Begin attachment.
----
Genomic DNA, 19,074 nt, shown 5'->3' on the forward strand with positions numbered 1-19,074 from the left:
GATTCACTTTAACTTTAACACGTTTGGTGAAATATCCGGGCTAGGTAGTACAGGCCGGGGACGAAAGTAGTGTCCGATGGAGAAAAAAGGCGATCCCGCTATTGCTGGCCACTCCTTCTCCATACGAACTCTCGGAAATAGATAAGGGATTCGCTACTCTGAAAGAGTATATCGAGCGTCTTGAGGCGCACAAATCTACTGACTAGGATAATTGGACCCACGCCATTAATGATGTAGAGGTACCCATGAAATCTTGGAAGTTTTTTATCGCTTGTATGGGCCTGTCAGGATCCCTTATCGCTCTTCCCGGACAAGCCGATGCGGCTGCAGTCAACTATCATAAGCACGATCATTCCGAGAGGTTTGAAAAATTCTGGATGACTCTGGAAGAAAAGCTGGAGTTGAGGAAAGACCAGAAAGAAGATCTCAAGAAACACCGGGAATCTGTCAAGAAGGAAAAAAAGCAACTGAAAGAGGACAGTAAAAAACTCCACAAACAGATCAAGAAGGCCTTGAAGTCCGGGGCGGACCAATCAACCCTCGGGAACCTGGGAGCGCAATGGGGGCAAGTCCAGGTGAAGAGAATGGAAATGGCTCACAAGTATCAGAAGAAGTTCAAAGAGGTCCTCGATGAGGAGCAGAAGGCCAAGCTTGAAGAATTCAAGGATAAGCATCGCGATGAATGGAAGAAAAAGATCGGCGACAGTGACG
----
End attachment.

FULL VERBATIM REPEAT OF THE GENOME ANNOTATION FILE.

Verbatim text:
Genomic DNA, 19,074 nt, shown 5'->3' on the forward strand with positions numbered 1-19,074 from the left:
GATTCACTTTAACTTTAACACGTTTGGTGAAATATCCGGGCTAGGTAGTACAGGCCGGGGACGAAAGTAGTGTCCGATGGAGAAAAAAGGCGATCCCGCTATTGCTGGCCACTCCTTCTCCATACGAACTCTCGGAAATAGATAAGGGATTCGCTACTCTGAAAGAGTATATCGAGCGTCTTGAGGCGCACAAATCTACTGACTAGGATAATTGGACCCACGCCATTAATGATGTAGAGGTACCCATGAAATCTTGGAAGTTTTTTATCGCTTGTATGGGCCTGTCAGGATCCCTTATCGCTCTTCCCGGACAAGCCGATGCGGCTGCAGTCAACTATCATAAGCACGATCATTCCGAGAGGTTTGAAAAATTCTGGATGACTCTGGAAGAAAAGCTGGAGTTGAGGAAAGACCAGAAAGAAGATCTCAAGAAACACCGGGAATCTGTCAAGAAGGAAAAAAAGCAACTGAAAGAGGACAGTAAAAAACTCCACAAACAGATCAAGAAGGCCTTGAAGTCCGGGGCGGACCAATCAACCCTCGGGAACCTGGGAGCGCAATGGGGGCAAGTCCAGGTGAAGAGAATGGAAATGGCTCACAAGTATCAGAAGAAGTTCAAAGAGGTCCTCGATGAGGAGCAGAAGGCCAAGCTTGAAGAATTCAAGGATAAGCATCGCGATGAATGGAAGAAAAAGATCGGCGACAGTGACG